The Transfer Graph
We wanted to know how staff members were transferred within the system.
If, for example, a religious brother was found to be abusing a child, what happened to that brother? In most cases, abusers were not sacked. They were sent to another school to abuse again.
As you’ll see from our graphic, we traced 86 individuals and their movements in the residential system.
Each of the small nodes on this image represents a staff member in the system.
The larger nodes represent the locations the staff were transferred between: from residential to day schools, to the order houses, to the option to dismiss. The larger the node, the more transfers in and out of that institution.
The Christian Brothers controlled the largest schools in the system. And, as you can see, they also transferred the highest number of abusive staff members.
What’s wrong with this image?
There should be no criss-crossing lines. If a staff member was found abusing a child, then that person should have been automatically Dismissed or sent to an Order House. But they weren't.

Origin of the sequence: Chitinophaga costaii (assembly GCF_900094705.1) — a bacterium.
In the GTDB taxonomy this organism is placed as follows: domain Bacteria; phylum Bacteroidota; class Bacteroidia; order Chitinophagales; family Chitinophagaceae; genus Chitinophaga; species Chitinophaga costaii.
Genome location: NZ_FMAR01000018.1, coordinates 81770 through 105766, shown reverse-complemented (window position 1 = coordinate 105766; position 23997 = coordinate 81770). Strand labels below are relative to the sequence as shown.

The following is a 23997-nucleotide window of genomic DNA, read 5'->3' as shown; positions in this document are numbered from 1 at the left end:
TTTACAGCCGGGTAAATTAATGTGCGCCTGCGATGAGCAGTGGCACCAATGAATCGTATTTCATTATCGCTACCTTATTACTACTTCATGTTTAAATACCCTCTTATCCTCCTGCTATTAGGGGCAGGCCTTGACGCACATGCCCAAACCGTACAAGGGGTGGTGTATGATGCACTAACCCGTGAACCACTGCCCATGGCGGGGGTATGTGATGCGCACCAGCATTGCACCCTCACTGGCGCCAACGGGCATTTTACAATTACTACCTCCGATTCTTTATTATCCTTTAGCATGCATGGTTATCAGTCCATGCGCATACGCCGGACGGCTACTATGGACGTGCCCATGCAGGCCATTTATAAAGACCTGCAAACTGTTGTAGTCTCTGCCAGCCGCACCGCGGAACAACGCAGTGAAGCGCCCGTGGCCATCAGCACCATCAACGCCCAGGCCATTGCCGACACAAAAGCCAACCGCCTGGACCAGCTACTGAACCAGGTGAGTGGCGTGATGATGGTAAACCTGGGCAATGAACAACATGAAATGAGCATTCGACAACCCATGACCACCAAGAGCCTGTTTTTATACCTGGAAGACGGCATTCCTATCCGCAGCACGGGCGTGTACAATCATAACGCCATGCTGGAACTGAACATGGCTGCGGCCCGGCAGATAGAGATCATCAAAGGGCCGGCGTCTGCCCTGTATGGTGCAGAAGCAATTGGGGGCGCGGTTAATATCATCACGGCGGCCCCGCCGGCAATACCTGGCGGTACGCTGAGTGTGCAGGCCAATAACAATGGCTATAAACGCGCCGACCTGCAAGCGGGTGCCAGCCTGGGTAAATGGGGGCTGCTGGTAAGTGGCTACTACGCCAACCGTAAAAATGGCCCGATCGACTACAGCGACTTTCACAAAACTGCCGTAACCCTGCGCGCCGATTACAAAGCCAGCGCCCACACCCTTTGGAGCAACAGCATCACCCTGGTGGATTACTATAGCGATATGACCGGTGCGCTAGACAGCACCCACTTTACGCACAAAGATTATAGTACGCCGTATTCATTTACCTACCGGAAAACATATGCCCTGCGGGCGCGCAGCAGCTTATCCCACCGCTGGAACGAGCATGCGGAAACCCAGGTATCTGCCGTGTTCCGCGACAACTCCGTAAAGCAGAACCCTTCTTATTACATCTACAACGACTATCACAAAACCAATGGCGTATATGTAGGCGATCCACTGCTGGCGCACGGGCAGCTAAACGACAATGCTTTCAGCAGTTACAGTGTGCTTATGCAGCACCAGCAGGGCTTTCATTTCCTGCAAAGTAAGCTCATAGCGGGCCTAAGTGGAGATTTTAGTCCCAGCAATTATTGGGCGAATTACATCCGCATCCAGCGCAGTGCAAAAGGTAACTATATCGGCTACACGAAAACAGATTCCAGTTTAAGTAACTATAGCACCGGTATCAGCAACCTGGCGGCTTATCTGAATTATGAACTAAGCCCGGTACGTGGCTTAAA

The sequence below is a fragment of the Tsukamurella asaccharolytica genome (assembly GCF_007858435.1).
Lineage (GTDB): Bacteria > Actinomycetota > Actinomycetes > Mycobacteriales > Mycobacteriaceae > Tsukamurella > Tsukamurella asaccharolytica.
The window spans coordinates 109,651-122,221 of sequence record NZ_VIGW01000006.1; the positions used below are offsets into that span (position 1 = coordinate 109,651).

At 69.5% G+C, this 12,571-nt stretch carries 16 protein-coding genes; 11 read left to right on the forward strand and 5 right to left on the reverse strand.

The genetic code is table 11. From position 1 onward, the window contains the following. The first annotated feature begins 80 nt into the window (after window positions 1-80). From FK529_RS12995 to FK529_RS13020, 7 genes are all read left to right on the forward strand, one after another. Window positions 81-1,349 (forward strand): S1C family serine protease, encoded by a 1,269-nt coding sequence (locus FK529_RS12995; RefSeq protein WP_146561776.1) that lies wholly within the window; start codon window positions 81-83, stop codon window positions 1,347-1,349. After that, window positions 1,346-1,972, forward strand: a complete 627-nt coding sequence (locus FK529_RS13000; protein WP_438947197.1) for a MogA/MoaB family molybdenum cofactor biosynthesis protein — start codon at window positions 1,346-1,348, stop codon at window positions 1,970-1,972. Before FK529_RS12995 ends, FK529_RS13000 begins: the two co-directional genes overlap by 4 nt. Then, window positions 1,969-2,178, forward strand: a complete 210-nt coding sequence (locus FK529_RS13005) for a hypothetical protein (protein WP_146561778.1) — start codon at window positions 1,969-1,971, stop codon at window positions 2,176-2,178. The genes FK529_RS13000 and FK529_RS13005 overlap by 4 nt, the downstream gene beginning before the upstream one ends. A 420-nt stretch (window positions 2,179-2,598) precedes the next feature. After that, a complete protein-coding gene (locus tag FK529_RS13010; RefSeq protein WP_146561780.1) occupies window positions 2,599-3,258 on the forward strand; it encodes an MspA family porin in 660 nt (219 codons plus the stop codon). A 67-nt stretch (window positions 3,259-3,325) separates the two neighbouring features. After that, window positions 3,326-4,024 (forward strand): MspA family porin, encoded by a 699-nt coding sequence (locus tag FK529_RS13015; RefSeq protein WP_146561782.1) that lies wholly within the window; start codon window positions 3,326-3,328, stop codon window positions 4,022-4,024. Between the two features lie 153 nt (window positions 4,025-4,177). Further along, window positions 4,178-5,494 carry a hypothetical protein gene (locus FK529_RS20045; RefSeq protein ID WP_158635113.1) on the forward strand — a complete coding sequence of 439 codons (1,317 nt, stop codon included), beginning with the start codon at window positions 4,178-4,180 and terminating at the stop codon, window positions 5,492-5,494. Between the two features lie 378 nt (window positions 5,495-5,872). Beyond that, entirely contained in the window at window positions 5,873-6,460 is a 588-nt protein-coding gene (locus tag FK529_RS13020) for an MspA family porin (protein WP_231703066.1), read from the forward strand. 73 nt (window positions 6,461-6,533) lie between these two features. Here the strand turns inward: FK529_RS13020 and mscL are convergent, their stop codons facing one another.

The criss-crossing lines demonstrate that each staff member recorded here worked at more than one school: they were moved to avoid scandal, or to maintain staffing levels.
The option to move religious staff to an Order House, where they would have no contact with children, was not the most frequently used option - in fact, it was much more frequent that the abuser was moved to a Day School.
We look at this image and we know: They were not moved to stop abuse.
And as a result abuse was spread across the entire system.
The Ferns Report (2005) was an official Irish government inquiry into the allegations of clerical sexual abuse in the Roman Catholic Diocese of Ferns in County Wexford, Ireland.
The official digital record of the Child Abuse Commission, published 2009 (commonly known as the Ryan Report)